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L. Pescador, 1995

 

 

 

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THE TOMA/LOMA AND THEIR MASKS

By Vittorio Carini

 

 

               

 

Descendants of the farming and hunting population of the Mande, the previously named Buzi people, (now politically divided into three different states), are now known as the Toma and Loma. The Toma inhabit the forest areas of Eastern Guinea (Macenta Area), and the Loma the North-West of Liberia (Lofa County) and South-Eastern Sierra Leone.

The Toma/Loma, estimated at a population of about 150,000, adopted the sacred male fellowship of  the “Poro” from remote times, as did many other populations from the Gulf of Guinea. This important group plays a decisive role in all aspects of their social, political and religious daily lives.

It must be pointed out that the Poro seems to have originated in its most traditional form exactly in the area inhabited by the

Toma/Loma, and was then to spread to many other tribes such as the Gbandi, the Kpelle, the Mano and the Senufo.

It is therefore interesting to note that Andrea Alvares de Almada had already described the performance of the final ritual in a Poro session in his "Tratado short dos rios de Guiné do Cabo Verde", sometime prior to 1594.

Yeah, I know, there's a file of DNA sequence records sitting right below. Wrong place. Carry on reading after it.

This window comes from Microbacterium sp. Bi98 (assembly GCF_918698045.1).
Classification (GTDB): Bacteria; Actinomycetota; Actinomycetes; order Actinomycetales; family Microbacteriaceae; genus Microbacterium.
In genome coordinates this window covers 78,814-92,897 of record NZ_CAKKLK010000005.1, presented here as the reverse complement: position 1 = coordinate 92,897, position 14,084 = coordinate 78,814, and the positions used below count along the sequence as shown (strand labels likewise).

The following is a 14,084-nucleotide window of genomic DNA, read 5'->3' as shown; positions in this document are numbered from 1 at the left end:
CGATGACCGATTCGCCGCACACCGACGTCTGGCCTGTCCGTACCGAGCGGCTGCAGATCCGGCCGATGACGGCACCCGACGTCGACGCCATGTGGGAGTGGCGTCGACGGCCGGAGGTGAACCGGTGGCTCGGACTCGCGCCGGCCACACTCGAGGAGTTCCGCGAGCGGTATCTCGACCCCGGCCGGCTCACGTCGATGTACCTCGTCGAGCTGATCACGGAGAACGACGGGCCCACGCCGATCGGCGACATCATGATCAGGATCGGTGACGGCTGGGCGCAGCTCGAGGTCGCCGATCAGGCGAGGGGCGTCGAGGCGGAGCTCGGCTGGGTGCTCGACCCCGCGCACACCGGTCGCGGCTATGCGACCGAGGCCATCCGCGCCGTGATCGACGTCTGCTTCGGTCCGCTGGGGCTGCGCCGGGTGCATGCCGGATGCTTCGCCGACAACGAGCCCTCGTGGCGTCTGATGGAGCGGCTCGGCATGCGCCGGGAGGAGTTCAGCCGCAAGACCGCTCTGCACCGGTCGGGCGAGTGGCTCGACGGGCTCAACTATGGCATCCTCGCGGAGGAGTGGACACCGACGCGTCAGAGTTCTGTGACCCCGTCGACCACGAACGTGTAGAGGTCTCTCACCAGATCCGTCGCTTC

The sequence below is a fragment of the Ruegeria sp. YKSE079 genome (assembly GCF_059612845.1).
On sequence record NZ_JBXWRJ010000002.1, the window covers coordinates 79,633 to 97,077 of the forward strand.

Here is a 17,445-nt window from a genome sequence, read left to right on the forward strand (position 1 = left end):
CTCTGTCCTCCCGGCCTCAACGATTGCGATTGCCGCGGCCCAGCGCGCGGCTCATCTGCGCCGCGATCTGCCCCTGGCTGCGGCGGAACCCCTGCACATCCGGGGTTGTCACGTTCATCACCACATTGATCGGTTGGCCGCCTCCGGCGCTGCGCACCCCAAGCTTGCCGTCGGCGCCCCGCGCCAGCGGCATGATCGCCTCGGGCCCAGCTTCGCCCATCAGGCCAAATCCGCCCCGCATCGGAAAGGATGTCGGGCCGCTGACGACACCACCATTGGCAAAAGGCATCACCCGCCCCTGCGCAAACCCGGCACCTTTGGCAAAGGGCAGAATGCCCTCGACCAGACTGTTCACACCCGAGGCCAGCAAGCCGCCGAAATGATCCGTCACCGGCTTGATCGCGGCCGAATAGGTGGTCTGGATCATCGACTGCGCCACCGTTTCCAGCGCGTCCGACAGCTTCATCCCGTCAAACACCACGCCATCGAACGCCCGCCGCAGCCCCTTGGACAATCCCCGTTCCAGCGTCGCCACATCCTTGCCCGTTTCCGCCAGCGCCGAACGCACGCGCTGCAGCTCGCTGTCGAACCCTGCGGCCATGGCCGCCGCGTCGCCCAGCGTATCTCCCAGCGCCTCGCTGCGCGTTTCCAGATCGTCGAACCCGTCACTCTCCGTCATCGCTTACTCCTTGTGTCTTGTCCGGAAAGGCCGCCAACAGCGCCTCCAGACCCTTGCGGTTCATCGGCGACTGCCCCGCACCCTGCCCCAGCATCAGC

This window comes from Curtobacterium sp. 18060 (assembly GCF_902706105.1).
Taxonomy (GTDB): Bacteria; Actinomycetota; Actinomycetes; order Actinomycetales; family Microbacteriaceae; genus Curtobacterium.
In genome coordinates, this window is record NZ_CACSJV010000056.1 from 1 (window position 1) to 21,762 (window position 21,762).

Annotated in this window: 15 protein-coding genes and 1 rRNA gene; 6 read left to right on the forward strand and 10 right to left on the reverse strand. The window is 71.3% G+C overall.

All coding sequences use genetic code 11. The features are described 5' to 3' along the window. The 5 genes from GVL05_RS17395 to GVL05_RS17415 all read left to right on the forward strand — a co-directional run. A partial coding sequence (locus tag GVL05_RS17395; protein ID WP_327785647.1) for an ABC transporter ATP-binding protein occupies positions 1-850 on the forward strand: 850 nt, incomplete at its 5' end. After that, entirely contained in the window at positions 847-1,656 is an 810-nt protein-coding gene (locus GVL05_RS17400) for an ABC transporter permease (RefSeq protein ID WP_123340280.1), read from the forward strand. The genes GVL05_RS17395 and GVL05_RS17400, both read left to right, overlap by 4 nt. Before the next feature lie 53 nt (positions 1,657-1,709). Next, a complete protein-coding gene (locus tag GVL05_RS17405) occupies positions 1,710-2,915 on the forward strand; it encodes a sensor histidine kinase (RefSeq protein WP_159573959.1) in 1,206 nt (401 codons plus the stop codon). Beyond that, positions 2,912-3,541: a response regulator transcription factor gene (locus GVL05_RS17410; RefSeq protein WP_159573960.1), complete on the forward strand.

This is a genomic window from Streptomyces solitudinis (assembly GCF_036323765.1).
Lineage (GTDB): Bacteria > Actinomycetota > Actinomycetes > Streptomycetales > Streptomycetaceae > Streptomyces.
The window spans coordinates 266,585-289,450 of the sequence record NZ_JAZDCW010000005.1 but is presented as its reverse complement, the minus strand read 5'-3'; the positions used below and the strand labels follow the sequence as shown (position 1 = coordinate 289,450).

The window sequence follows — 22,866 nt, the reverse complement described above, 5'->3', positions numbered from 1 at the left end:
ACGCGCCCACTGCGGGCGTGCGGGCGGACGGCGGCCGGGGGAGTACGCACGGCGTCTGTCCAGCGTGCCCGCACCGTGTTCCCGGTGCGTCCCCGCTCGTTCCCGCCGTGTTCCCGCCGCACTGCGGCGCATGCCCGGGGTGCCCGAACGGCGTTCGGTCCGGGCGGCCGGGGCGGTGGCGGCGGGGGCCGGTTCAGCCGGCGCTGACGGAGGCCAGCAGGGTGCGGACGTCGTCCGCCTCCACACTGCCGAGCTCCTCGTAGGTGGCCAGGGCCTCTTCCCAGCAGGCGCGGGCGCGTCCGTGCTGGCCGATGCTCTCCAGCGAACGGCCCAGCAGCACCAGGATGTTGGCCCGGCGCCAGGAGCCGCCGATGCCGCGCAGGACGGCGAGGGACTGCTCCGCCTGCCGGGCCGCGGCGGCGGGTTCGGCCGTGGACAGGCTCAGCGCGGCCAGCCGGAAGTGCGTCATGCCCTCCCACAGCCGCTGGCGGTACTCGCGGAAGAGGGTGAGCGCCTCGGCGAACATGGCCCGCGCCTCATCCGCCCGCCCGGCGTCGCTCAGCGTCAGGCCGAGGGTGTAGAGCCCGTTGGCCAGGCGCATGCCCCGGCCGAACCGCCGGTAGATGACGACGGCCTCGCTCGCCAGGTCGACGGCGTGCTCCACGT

The Poro ceremonial site is the sacred forest, which lies in the vicinity of each village, concealed from prying eyes. Other than the initiates and priests, no one is allowed to enter the site, nor to reveal its well-hidden secrets. Any unscrupulous "rabatteurs-charlies" of African art who dared to raid the site of its masks and sacred objects, taking advantage of the harvest season which saw all the village’s labour-worthy men engaged in work, were hunted down with a vengeance.

The distant sound of beating drums followed them on their flight path through the forest, and once captured, the thieves were mercilessly slain.

 

                   

 

Closely linked to the Poro fellowship, the wooden dance masks of the Toma/Loma possess a strict formal geometry in their volume. The masks not only serve religious purposes, but also play a role in social control.

Mentioned below are some of the most important examples.

The wooden angbai or nyangbai mask represents one of several incarnations of the Supreme Being, Afwi.

From the large horizontal surface of the face, accentuated by the absence of a mouth, the distinct protrusion of the nose extends from beneath a dominant forehead where three horn-shaped features adorn the top of the mask.

 Studded metal strips can sometimes be found decoratively criss-crossing over the planes of the face. The mask-wearer’s impressive costume is made of feline or monkey furs. The angbai customarily accompanies the young future initiates into the forest, the sacred and exclusive Poro domain. On completion of the initiation rituals, the angbai then escorts the young men back to the village.

 

               

 

           

 

 

 

 

 

 

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